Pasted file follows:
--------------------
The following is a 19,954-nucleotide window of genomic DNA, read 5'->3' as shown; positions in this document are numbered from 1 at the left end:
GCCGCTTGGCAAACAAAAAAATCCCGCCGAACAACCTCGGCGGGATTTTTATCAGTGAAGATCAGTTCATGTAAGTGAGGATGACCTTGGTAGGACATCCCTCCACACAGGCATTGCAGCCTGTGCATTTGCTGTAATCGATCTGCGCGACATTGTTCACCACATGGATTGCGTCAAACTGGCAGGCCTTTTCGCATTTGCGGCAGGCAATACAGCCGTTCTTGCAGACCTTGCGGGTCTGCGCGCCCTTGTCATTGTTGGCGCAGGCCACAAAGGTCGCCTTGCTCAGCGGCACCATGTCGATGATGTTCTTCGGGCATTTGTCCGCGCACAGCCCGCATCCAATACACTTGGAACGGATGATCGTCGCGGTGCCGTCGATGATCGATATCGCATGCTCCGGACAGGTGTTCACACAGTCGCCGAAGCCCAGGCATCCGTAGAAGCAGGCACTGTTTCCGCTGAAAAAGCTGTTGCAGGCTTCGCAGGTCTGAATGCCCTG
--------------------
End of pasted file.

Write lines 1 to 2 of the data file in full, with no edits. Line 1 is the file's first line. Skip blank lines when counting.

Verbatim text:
The following is a 19,954-nucleotide window of genomic DNA, read 5'->3' as shown; positions in this document are numbered from 1 at the left end:
GCCGCTTGGCAAACAAAAAAATCCCGCCGAACAACCTCGGCGGGATTTTTATCAGTGAAGATCAGTTCATGTAAGTGAGGATGACCTTGGTAGGACATCCCTCCACACAGGCATTGCAGCCTGTGCATTTGCTGTAATCGATCTGCGCGACATTGTTCACCACATGGATTGCGTCAAACTGGCAGGCCTTTTCGCATTTGCGGCAGGCAATACAGCCGTTCTTGCAGACCTTGCGGGTCTGCGCGCCCTTGTCATTGTTGGCGCAGGCCACAAAGGTCGCCTTGCTCAGCGGCACCATGTCGATGATGTTCTTCGGGCATTTGTCCGCGCACAGCCCGCATCCAATACACTTGGAACGGATGATCGTCGCGGTGCCGTCGATGATCGATATCGCATGCTCCGGACAGGTGTTCACACAGTCGCCGAAGCCCAGGCATCCGTAGAAGCAGGCACTGTTTCCGCTGAAAAAGCTGTTGCAGGCTTCGCAGGTCTGAATGCCCTG